Above: Isaac Bracewell gets a pass way in club rugby last year. PHOTO: Hugh Pretorius.
- By Adam Julian
“It’s pretty big, a reenactment of the first game, there’s a lot of history behind it,” Isaac Bracewell enthused ahead of the special fixture between the Wellington Football Club and the Nelson Rugby Club.
Both outfits celebrate their 150th anniversaries in 2020 and will meet this Saturday at Hataitai Park to mark the milestone.
On September 12, 1870 the clubs met in New Zealand’s first inter-provincial match. Fielding only 14 players, the visitors prevailed by 2-1 at Pito-One (“end of the sandy beach”) on a “spot adjoining the old pā.” The pā was located at the western end of the beach, alongside the Korokoro stream, about 2.8 kilometres from the Hutt River mouth, in the general area of where Te Puni Street and Honiana Te Puni Reserve is located today.
Such rich history is a big reason why Bracewell joined the Axemen last year.
“Murray Mexted was the first person to get into contact with me. He’s the club patron now and a big name in rugby. The people and the tradition was very appealing to me,” he said.
Wellington last won the Jubilee Cup in 1987, suggesting halcyon days are a thing of a distant past. Bracewell refutes that claim and is genuinely optimistic about the direction of the Axemen.
“It was disappointing we only hit our straps in the [second round Premier 2] Hardham Cup last year, but it was pleasing to put Upper Hutt, Avalon and Johnsonville to the sword. In the Swindale Shield we beat MSP, proving we can match it with the big boys.”
Bracewell appeared in 14 games last season. His preferred position is halfback, but he also covered first-five, fullback and wing.
“It was good the coaches had faith in me when a switch was needed. I made my tackles and didn’t do dumb things. I started 10 games at halfback so I had a pretty good run,” Bracewell observed.
He was the starting halfback for the Wellington Under 19’s who were third at the Jock Hobbs Memorial National Under 19 Tournament in Taupo. The entire representative campaign proved to be a huge education.
“I’ve never been so emotionally invested in a team before. The intensity and focus involved in those games was on another level. I want to bring that intensity into every game I play from now on,” he warned.
Bracewell was educated at Wairarapa College and spent two seasons in the First XV. In 2018 he enjoyed a groundbreaking season with the Carterton Rugby Club.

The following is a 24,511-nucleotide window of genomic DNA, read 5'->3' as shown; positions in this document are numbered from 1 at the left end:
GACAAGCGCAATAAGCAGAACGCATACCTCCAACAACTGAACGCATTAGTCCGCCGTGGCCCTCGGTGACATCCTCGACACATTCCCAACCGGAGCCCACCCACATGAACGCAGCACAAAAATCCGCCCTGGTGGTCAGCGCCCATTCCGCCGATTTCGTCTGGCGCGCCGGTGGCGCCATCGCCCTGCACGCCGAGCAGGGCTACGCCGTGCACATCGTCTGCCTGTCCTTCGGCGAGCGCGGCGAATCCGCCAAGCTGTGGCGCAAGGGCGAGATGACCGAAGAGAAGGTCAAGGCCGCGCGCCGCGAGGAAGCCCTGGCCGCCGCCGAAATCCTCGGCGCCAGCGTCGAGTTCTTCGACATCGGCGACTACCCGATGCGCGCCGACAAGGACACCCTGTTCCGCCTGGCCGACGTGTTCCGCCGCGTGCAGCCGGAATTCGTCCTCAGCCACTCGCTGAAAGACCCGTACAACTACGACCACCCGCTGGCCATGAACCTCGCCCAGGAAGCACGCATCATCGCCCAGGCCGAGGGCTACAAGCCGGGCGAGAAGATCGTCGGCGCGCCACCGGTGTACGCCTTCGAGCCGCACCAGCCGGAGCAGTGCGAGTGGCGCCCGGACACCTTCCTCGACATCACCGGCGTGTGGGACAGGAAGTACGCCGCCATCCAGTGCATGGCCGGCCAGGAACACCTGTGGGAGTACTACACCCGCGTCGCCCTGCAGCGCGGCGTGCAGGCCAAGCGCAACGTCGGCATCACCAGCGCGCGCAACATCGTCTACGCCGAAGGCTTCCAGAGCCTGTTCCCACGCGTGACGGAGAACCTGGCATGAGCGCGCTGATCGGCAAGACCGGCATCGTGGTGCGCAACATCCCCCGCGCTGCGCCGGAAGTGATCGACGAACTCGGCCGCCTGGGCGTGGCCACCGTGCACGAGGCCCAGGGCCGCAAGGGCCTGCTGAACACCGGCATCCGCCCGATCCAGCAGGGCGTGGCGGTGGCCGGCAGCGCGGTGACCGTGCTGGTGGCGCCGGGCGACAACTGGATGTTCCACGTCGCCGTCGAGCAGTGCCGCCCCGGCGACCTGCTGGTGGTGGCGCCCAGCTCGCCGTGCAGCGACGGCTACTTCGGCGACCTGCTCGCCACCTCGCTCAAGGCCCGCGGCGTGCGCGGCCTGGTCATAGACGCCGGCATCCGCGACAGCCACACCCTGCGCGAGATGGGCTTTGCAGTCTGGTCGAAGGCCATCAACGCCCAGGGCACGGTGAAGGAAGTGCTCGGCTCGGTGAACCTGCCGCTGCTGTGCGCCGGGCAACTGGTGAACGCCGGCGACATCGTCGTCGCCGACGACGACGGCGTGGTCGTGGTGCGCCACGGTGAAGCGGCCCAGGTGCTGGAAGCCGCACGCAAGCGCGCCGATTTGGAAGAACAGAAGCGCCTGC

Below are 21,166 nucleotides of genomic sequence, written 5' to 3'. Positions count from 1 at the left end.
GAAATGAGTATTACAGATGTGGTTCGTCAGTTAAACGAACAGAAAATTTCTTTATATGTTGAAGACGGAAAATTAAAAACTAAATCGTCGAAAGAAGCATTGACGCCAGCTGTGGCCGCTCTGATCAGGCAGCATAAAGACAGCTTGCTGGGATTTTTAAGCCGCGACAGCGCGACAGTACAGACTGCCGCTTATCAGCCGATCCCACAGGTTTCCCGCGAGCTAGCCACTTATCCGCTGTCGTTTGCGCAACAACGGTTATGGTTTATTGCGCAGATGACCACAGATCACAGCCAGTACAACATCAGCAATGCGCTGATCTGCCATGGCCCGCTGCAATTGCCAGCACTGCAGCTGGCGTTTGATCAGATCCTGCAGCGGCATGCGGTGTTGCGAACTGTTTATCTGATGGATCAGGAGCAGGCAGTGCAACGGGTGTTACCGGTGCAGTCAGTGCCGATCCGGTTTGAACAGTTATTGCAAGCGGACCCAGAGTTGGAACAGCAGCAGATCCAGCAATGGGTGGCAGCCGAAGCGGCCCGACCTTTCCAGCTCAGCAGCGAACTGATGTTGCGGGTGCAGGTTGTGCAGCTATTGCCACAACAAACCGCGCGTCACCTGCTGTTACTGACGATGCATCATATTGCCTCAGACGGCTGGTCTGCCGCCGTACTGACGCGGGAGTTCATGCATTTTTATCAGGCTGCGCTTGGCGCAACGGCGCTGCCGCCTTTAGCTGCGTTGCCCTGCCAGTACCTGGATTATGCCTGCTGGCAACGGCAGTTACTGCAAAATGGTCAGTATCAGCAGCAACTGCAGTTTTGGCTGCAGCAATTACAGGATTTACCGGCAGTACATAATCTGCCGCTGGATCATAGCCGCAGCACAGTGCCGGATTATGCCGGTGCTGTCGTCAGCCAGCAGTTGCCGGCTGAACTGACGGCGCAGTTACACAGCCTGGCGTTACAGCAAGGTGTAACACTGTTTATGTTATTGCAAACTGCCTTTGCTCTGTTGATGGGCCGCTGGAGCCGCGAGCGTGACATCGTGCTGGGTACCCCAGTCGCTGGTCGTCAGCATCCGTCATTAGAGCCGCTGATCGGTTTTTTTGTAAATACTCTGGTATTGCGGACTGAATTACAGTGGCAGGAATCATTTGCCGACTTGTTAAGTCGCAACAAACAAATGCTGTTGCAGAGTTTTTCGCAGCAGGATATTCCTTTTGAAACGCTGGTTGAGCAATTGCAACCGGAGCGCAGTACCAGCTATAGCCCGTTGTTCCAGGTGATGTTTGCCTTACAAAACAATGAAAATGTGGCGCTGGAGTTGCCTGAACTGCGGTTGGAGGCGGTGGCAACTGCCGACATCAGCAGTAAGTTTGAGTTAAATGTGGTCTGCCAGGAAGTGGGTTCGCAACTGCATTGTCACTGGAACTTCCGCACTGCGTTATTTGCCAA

“I felt I hit my straps after college with Carterton. I was lucky to get some great individual coaching from Chris Senior who improved my whole game. The average age of our team was 21. We got rolled in the final which was a pretty good effort for a young side.”
The Bracewell name isn’t young in New Zealand sport. Relatives John and Doug Bracewell represented New Zealand in test cricket and Issac is one of half a dozen family members to have played senior rugby.
Off the field he holds down two jobs as a personal trainer for Tamashii Fit a gym run by WRFU grappling and contact readiness coach Koji Shigeeda. He is also a game development officer for the Axemen, overseeing the support of junior teams coaching and resourcing.
He is affectionately known as ‘crack’ by most of his friends.
“I was given my nickname in my first season of First XV rugby. It happened when I scored my first try in a traditional against Rathkeale College with the last play of the game. I did it with a snipe and the boys were like, ‘yo Isaac snuck through the crack.’ Because it rhymes with my actual name, the name crack has stuck. There have been other interpretations behind it’s origin, but that’s the main reason. I like it because when a challenge arises I’m never afraid to have a ‘crack.’
The match kicks off this Saturday at Hataitai Park at 1.45pm, following an 11am fixture between the Wellington and Poneke Colts sides and a 12.30pm match between the Wellington Axemen U13s and Nelson Juniors.
The Premier match is broadcast live on Te Upoko on 1161AM and 87.6FM and on iHeart Radio from 1.15pm, from 1.15pm and with the build-up including a chat with Keith Quinn.